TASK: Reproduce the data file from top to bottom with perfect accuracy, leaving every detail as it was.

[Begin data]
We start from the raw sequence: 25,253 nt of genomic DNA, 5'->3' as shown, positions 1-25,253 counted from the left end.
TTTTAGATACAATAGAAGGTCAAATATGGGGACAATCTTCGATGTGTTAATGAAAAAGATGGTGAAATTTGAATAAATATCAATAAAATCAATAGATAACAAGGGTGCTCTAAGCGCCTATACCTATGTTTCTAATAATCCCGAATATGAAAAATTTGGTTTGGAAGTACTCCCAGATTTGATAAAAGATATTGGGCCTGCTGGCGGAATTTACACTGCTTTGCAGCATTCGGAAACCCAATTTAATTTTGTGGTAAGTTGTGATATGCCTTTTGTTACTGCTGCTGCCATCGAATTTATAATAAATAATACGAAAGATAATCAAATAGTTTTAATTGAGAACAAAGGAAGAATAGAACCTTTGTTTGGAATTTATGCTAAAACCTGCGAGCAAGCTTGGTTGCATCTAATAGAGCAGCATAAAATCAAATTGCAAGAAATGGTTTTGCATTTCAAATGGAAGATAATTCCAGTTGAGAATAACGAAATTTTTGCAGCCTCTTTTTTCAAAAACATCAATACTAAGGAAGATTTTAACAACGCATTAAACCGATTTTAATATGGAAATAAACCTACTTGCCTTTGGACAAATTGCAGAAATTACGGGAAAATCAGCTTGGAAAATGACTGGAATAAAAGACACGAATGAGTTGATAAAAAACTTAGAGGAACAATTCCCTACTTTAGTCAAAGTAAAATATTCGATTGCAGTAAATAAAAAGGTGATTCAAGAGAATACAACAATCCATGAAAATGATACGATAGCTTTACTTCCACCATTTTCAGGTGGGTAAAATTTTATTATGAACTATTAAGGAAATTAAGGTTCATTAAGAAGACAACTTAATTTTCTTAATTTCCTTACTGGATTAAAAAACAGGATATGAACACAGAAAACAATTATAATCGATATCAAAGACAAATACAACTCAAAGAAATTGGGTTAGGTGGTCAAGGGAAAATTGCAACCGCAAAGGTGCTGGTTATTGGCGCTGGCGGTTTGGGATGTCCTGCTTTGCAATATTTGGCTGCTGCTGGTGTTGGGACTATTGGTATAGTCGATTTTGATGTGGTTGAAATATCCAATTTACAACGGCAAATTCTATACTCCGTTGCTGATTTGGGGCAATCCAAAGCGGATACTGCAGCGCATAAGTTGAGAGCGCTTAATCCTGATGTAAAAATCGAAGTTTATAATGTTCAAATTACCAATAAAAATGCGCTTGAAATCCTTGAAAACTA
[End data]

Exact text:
We start from the raw sequence: 25,253 nt of genomic DNA, 5'->3' as shown, positions 1-25,253 counted from the left end.
TTTTAGATACAATAGAAGGTCAAATATGGGGACAATCTTCGATGTGTTAATGAAAAAGATGGTGAAATTTGAATAAATATCAATAAAATCAATAGATAACAAGGGTGCTCTAAGCGCCTATACCTATGTTTCTAATAATCCCGAATATGAAAAATTTGGTTTGGAAGTACTCCCAGATTTGATAAAAGATATTGGGCCTGCTGGCGGAATTTACACTGCTTTGCAGCATTCGGAAACCCAATTTAATTTTGTGGTAAGTTGTGATATGCCTTTTGTTACTGCTGCTGCCATCGAATTTATAATAAATAATACGAAAGATAATCAAATAGTTTTAATTGAGAACAAAGGAAGAATAGAACCTTTGTTTGGAATTTATGCTAAAACCTGCGAGCAAGCTTGGTTGCATCTAATAGAGCAGCATAAAATCAAATTGCAAGAAATGGTTTTGCATTTCAAATGGAAGATAATTCCAGTTGAGAATAACGAAATTTTTGCAGCCTCTTTTTTCAAAAACATCAATACTAAGGAAGATTTTAACAACGCATTAAACCGATTTTAATATGGAAATAAACCTACTTGCCTTTGGACAAATTGCAGAAATTACGGGAAAATCAGCTTGGAAAATGACTGGAATAAAAGACACGAATGAGTTGATAAAAAACTTAGAGGAACAATTCCCTACTTTAGTCAAAGTAAAATATTCGATTGCAGTAAATAAAAAGGTGATTCAAGAGAATACAACAATCCATGAAAATGATACGATAGCTTTACTTCCACCATTTTCAGGTGGGTAAAATTTTATTATGAACTATTAAGGAAATTAAGGTTCATTAAGAAGACAACTTAATTTTCTTAATTTCCTTACTGGATTAAAAAACAGGATATGAACACAGAAAACAATTATAATCGATATCAAAGACAAATACAACTCAAAGAAATTGGGTTAGGTGGTCAAGGGAAAATTGCAACCGCAAAGGTGCTGGTTATTGGCGCTGGCGGTTTGGGATGTCCTGCTTTGCAATATTTGGCTGCTGCTGGTGTTGGGACTATTGGTATAGTCGATTTTGATGTGGTTGAAATATCCAATTTACAACGGCAAATTCTATACTCCGTTGCTGATTTGGGGCAATCCAAAGCGGATACTGCAGCGCATAAGTTGAGAGCGCTTAATCCTGATGTAAAAATCGAAGTTTATAATGTTCAAATTACCAATAAAAATGCGCTTGAAATCCTTGAAAACTA